Marly Youmans

Portrait of Carolyn Wyeth with Leaves

Leaves moving in the evening light and air—
Some are lit from within, irregular
Green pages scribbled on by small insects,
The thinnest lanterns, glowing, wavering,
And then at once falling still—
Until the air between the leaves flickers,
Setting the bright isinglass chandelier
Awry, each leaf chatting with another,
Complicating negative space with talk,
The shadows making a play on the trunk
That rests its own long shadow on the grass.

Just paint the mystery, your father said;
Just paint the light and air around the thing.
And you, bearing up under loneliness,
Claiming for yourself its power to make
You into something rare and strange, your veins
Caressed by mystery of light and air.

Bride, with Magnolia Blossom

The piano-and-fiddle tune is faint,
As light as eyes in the daguerreotype…
And is it time that makes blue eyes so mild,
Long before my birth, before your children,
Before Depression years could steal the farm?
I never knew your lips this way, so full
And curling, and the brows made arched like mine.
There, next to him, you are the miracle
Of milliner's and needlewoman's art,
Your own, the wedding dress elaborately
Stitched and tucked, with handmade lace and high neck
And a choker of pearls, a cap of buds
Anchoring a cloud-drift of floating tulle.
You are barely more than a child, but you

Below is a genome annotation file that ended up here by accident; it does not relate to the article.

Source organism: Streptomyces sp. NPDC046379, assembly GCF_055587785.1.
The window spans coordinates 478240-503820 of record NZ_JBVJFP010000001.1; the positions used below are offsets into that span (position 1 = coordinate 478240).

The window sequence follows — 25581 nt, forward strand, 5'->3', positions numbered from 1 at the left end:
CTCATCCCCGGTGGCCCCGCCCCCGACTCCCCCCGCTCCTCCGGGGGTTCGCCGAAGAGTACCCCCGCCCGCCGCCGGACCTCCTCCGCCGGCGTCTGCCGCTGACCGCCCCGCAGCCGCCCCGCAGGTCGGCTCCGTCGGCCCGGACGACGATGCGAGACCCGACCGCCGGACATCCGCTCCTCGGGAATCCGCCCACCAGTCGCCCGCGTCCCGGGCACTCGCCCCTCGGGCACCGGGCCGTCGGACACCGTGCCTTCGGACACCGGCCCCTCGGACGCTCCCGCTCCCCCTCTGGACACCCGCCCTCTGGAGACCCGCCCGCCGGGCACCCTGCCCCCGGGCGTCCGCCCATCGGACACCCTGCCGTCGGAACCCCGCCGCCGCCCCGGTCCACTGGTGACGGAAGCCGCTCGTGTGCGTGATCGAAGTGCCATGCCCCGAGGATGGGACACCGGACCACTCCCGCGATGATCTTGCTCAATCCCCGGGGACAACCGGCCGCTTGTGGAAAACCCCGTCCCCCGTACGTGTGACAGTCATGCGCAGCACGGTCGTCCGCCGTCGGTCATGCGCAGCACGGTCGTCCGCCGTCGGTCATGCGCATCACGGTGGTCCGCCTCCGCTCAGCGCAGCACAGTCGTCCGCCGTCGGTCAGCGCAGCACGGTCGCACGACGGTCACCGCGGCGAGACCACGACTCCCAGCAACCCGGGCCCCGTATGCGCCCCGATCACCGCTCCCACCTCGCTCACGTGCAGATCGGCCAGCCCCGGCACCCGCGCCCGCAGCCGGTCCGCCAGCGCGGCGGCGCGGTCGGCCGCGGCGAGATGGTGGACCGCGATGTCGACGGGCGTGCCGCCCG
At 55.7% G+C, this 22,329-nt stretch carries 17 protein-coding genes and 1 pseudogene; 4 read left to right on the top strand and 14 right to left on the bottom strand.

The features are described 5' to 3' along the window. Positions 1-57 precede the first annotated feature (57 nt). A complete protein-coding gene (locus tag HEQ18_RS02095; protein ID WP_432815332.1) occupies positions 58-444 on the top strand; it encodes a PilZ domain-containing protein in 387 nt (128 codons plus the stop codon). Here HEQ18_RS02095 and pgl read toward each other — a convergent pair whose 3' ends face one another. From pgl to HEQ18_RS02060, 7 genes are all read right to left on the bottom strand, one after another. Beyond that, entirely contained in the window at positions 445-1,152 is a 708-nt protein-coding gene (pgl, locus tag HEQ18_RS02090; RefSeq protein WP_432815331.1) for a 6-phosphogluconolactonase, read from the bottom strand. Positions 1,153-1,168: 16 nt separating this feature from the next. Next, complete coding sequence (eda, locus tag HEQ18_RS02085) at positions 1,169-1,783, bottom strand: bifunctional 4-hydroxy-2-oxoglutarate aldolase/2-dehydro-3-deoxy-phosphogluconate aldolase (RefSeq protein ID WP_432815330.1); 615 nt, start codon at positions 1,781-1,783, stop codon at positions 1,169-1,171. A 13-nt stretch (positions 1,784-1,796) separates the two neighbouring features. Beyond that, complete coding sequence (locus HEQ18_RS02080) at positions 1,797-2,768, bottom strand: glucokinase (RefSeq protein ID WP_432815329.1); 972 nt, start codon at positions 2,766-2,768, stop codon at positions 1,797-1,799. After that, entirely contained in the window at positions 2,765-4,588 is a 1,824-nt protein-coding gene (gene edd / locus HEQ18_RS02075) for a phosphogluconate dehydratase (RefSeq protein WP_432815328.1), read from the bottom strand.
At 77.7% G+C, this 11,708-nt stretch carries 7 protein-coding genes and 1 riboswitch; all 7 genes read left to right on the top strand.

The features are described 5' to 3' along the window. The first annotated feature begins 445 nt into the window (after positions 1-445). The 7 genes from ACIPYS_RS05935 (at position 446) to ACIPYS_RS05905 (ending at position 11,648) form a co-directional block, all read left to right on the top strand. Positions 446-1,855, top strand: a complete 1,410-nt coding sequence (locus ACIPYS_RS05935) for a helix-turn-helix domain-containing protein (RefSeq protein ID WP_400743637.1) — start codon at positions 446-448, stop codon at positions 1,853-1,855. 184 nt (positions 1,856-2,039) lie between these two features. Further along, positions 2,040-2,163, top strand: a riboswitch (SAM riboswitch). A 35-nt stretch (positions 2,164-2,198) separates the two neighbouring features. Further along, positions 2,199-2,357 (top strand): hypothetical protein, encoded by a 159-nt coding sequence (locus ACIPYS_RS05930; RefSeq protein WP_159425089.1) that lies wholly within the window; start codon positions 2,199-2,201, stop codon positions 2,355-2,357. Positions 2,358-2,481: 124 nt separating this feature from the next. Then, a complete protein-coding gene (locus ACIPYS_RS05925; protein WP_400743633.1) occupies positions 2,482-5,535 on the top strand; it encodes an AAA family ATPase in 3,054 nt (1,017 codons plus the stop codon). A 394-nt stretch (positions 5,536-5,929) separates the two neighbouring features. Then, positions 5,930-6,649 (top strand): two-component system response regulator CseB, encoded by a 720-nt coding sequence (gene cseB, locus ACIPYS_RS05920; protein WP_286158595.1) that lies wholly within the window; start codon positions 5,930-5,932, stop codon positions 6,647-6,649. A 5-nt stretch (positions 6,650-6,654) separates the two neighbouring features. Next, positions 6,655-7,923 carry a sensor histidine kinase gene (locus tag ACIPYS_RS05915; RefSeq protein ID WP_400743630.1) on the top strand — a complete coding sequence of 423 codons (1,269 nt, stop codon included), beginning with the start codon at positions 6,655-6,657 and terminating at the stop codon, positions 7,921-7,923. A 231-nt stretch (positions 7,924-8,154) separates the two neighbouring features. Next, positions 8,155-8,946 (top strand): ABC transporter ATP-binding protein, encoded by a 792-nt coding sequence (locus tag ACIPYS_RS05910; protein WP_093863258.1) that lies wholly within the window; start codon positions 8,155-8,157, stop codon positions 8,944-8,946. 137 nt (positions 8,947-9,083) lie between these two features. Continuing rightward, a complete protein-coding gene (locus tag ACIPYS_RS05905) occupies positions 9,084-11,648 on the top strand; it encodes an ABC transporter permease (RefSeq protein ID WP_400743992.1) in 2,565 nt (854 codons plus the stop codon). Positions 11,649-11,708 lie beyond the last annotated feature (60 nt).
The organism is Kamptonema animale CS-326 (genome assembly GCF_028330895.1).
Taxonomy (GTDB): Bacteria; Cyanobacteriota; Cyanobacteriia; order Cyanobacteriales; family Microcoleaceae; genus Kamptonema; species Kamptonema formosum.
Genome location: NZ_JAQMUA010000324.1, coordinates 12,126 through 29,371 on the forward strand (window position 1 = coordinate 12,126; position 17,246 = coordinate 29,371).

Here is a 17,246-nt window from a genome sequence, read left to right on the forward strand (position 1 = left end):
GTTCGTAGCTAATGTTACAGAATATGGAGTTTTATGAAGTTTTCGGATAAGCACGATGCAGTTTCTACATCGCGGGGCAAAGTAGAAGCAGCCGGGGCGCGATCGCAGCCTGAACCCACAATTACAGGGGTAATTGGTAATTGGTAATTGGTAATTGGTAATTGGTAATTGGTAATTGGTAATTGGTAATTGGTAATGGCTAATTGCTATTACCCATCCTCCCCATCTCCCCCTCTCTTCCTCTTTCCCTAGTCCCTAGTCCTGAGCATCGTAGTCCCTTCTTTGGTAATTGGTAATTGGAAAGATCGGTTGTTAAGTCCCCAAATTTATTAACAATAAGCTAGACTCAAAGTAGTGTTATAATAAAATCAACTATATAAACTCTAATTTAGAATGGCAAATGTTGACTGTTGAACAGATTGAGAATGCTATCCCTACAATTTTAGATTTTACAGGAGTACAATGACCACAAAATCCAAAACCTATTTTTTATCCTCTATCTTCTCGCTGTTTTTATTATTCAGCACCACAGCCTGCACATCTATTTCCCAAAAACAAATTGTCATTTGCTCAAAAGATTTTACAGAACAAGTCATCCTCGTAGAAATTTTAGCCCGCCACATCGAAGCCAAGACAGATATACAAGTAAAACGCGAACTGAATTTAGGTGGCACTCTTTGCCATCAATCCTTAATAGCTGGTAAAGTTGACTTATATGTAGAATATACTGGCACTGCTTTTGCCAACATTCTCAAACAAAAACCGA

Will need to be valiant. Much lies ahead,
Nights with a gun and baby on your lap,
Undaunted by intruders in the wild…
But at rightest now you are the Virgin
Of the Magnolias, and the immense
Bouquet you hold is still a stainless white.

My Lover Sang to Me

He sang a ballad in my ear;
     Song echoed like a shell.
Waves were colored abalone
     By the evening's spell.

He had no voice to sing, so sang
     Waveringly, and yet
Sung sorrow made me fear the death
     Of love: then, to forget!

Spirits of mist whirled on the waves,
     Ignorant of my fear,
The sky was mother to a pearl,
     Trembling like a tear.

The hours have folded like a fan;
     Sea's hidden, song scattered.
Husband, sing to me of days when
     Love was all that mattered.

The Dream of the King's Clothes

Seven years we toiled, collecting the orb
Spiders at dawn, coaxing the spinnerets
To harvest gold—leaving our homes in youth,
Journeying to far Madagascar—
All those years to release and reel the thread,
And then to weave the cloth for cloak and vest
And to embroider it with spider silk
In arabesques, with flowers and spiders
Floating on a gold so rich it might be
Paradise. Seven years. Our children
Were tall and married when we sailed for home,
And hardly knew our faces. But the cloak
And vest shone on a stand, calling to stars
And starlight and the nurseries of stars.